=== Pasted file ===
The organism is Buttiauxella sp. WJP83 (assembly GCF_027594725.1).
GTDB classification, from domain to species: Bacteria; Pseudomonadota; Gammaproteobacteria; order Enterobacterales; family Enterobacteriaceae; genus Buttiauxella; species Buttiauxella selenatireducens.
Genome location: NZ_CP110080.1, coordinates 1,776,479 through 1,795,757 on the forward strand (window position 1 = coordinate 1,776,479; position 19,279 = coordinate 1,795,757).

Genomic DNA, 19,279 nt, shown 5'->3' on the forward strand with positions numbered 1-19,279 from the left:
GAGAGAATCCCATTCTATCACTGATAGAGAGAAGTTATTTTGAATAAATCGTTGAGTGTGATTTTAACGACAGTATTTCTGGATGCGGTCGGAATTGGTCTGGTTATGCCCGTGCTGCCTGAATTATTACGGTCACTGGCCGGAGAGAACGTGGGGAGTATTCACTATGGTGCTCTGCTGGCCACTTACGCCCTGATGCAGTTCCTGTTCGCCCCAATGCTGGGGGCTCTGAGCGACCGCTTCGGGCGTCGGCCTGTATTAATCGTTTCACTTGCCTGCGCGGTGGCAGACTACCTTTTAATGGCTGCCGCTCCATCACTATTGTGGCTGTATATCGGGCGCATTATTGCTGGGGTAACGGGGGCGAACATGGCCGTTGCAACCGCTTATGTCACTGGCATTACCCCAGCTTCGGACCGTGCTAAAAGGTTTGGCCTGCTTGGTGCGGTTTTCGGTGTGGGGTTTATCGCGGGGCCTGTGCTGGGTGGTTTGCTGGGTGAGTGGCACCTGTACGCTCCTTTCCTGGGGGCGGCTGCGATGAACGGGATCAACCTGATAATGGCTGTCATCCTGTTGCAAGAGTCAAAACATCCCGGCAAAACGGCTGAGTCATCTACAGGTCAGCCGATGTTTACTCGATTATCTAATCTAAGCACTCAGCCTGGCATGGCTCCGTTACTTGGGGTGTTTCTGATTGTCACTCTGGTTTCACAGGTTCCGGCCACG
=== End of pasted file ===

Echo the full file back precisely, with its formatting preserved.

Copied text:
The organism is Buttiauxella sp. WJP83 (assembly GCF_027594725.1).
GTDB classification, from domain to species: Bacteria; Pseudomonadota; Gammaproteobacteria; order Enterobacterales; family Enterobacteriaceae; genus Buttiauxella; species Buttiauxella selenatireducens.
Genome location: NZ_CP110080.1, coordinates 1,776,479 through 1,795,757 on the forward strand (window position 1 = coordinate 1,776,479; position 19,279 = coordinate 1,795,757).

Genomic DNA, 19,279 nt, shown 5'->3' on the forward strand with positions numbered 1-19,279 from the left:
GAGAGAATCCCATTCTATCACTGATAGAGAGAAGTTATTTTGAATAAATCGTTGAGTGTGATTTTAACGACAGTATTTCTGGATGCGGTCGGAATTGGTCTGGTTATGCCCGTGCTGCCTGAATTATTACGGTCACTGGCCGGAGAGAACGTGGGGAGTATTCACTATGGTGCTCTGCTGGCCACTTACGCCCTGATGCAGTTCCTGTTCGCCCCAATGCTGGGGGCTCTGAGCGACCGCTTCGGGCGTCGGCCTGTATTAATCGTTTCACTTGCCTGCGCGGTGGCAGACTACCTTTTAATGGCTGCCGCTCCATCACTATTGTGGCTGTATATCGGGCGCATTATTGCTGGGGTAACGGGGGCGAACATGGCCGTTGCAACCGCTTATGTCACTGGCATTACCCCAGCTTCGGACCGTGCTAAAAGGTTTGGCCTGCTTGGTGCGGTTTTCGGTGTGGGGTTTATCGCGGGGCCTGTGCTGGGTGGTTTGCTGGGTGAGTGGCACCTGTACGCTCCTTTCCTGGGGGCGGCTGCGATGAACGGGATCAACCTGATAATGGCTGTCATCCTGTTGCAAGAGTCAAAACATCCCGGCAAAACGGCTGAGTCATCTACAGGTCAGCCGATGTTTACTCGATTATCTAATCTAAGCACTCAGCCTGGCATGGCTCCGTTACTTGGGGTGTTTCTGATTGTCACTCTGGTTTCACAGGTTCCGGCCACG